A Non-Politicized Look at Marijuana

In the past four decades there have been over 11,500 reports on marijuana—making it more studied than the atom. The results are inevitably debated, and one can find in all those studies what one wants to oppose or defend smoking pot. Here is an unpoliticized take on a handful of facts regarding marijuana and health.

Reality Check

THC has several proven therapeutic benefits.

It is widely understood that THC (tetrahydrocannabinol, the chief active ingredient in pot) can relieve nausea in patients receiving chemotherapy; stimulate appetite in people with AIDS; lower eye pressure in glaucoma patients; and reduce some of the symptoms associated with spasmodic diseases such as multiple sclerosis.

The medical evidence against marijuana pertains to its primary delivery form, which leads us to the fact that…

Reality Check

The most clear-cut problem with smoking cannabis is the smoke.

Inhaling smoke of any kind is unnatural and unhealthy. Like tobacco smokers, chronic pot smokers are at increased risk for oral, respiratory and pulmonary problems.

Reality Check

Treating glaucoma with medical marijuana is a mixed bag.

A primary cause of glaucoma, which can lead to blindness, is pressure within the eye. Intraocular pressure can be partially relieved with marijuana (specifically, in patients with “open-angle” glaucoma). However, the medical benefit lasts only a bit longer than the high does; to stave off glaucoma, the patient must smoke continually. Patients who self-medicate this way should expect all the associated side effects, including problems from smoke inhalation and being high all the time.

Reality Check

The body carries a record of pot usage.

Tests to urine, blood, saliva and hair can all detect the use of marijuana, though there is no test yet to measure impairment. Urine tests show marijuana use within one to five days for occasional users, one to three weeks in regular users, and up to six weeks in users who smoke several times a day. Blood and saliva tests can register positive results for a few hours after smoking (longer for chronic users). Hair carries a record like the rings on a tree—it can show marijuana usage for however long the hair has been growing.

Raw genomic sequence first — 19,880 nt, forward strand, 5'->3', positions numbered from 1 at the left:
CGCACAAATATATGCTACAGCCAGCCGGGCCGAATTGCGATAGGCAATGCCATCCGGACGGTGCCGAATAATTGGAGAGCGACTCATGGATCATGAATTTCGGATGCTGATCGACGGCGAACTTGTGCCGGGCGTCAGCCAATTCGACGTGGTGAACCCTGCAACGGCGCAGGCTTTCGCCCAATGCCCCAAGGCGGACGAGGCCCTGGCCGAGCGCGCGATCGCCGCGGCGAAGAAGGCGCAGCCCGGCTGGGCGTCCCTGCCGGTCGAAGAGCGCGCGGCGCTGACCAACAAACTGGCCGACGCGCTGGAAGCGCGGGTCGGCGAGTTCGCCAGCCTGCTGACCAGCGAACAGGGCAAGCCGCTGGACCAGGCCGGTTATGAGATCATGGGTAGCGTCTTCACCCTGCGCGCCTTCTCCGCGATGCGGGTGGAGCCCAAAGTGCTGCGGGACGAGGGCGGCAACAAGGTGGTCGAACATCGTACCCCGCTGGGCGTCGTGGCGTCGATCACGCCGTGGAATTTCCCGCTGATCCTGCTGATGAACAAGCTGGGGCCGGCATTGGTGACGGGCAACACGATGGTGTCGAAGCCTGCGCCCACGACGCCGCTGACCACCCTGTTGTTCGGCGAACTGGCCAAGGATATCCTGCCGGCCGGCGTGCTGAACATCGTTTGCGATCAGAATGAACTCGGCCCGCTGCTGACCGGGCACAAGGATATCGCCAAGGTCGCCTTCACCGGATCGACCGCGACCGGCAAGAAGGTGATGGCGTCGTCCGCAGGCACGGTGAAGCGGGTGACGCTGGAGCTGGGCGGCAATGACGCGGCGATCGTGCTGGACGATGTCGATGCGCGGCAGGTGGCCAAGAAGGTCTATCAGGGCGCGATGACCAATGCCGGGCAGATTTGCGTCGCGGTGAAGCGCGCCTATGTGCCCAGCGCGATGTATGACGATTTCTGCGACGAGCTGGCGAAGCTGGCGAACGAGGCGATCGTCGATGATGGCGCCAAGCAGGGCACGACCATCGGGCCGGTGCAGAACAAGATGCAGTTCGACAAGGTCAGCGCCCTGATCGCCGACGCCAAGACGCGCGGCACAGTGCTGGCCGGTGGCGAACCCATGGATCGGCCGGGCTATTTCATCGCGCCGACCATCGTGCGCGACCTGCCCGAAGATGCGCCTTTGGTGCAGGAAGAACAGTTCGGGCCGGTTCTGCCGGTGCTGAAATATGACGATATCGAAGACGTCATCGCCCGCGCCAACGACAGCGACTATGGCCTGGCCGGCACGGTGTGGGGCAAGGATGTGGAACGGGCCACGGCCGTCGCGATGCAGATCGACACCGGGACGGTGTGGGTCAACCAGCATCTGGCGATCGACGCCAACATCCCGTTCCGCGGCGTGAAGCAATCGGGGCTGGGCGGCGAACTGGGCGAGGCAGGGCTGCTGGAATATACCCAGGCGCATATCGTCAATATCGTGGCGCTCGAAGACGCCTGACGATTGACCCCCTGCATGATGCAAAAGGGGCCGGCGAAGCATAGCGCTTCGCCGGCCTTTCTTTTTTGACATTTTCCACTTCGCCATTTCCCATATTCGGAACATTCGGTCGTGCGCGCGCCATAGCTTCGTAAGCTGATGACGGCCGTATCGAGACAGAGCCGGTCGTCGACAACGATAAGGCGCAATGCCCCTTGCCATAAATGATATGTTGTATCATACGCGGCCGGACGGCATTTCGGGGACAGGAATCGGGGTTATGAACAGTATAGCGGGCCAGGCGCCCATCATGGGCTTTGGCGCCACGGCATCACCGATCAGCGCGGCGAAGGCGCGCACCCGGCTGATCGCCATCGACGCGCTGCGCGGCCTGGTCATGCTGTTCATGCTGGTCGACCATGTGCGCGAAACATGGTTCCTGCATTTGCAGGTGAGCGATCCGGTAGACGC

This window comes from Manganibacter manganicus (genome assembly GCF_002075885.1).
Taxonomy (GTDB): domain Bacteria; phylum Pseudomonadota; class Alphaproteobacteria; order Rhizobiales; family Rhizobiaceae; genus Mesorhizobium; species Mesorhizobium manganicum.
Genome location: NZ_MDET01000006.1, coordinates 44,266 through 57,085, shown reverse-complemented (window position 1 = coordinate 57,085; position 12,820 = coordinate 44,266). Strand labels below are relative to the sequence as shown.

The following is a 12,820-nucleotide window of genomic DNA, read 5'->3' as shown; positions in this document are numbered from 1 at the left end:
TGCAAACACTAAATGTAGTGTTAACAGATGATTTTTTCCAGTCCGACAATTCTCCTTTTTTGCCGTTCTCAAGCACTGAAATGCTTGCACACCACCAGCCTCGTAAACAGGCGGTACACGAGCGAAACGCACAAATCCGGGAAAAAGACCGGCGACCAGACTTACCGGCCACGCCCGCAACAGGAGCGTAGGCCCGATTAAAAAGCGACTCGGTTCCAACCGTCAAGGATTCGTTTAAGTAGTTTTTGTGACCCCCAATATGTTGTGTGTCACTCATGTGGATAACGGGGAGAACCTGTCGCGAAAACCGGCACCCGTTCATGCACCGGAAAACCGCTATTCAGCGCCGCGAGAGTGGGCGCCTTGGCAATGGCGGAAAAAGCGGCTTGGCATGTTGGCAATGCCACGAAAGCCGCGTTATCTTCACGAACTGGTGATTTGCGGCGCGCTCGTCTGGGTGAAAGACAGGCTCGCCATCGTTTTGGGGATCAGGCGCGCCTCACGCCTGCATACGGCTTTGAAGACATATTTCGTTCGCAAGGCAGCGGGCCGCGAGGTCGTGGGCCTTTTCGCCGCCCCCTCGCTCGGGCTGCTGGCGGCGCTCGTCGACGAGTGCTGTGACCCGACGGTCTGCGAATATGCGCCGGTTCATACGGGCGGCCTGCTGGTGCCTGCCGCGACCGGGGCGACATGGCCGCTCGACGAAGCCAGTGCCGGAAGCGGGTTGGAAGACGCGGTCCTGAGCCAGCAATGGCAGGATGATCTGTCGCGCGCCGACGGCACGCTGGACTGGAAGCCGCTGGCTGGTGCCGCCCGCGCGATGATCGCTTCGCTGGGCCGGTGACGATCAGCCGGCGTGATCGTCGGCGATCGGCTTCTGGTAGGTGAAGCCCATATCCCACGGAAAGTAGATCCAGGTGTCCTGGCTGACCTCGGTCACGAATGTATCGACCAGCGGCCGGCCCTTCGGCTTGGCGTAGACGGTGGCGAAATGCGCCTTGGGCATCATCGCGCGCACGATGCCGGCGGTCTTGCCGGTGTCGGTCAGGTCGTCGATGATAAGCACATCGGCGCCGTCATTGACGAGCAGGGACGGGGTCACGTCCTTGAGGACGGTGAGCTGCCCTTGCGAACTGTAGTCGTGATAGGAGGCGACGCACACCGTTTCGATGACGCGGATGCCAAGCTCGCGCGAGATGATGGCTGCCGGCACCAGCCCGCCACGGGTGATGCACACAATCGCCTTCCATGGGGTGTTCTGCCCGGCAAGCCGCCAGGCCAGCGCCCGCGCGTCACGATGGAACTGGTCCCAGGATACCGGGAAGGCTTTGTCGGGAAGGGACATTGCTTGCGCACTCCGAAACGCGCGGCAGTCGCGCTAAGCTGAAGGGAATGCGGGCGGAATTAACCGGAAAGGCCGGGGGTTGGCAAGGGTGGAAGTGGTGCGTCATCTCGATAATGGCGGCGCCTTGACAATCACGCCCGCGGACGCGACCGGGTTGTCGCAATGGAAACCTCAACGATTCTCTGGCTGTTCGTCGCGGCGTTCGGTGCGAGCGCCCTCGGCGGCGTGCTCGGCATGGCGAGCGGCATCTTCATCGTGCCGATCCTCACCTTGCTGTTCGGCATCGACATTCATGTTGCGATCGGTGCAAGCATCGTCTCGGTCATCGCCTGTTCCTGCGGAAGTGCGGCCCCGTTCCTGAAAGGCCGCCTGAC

Reality Check

Marijuana may impede fertility.

Tests have suggested that marijuana use may adversely affect the production, morphology (shape) or motility (forward motion) of sperm. In women, THC may disrupt the delicate chemical environment that is optimal for fertilization. Any couple who wants to increase the chance of conceiving should abstain from smoking.

Reality Check

The cognitive effects of marijuana appear to be temporary and reversible.

A marijuana high is accompanied by impairments to cognition and to fine motor skills, making it difficult to successfully complete complex tasks while under the influence (e.g., driving a car, fixing a computer, leaving a Black Crowes concert).

The impairments tend to last only for the duration of the euphoric effect. Chronic users may experience longer periods of cognitive fogginess, though clear thinking and good learning skills usually return within weeks once the user abstains. Most studies do not support deficits in long-term memory.

This all assumes, of course, that you do not cause permanent damage to yourself by doing something stupid while you’re high.

by Rich Maloof for MSN Health & Fitness

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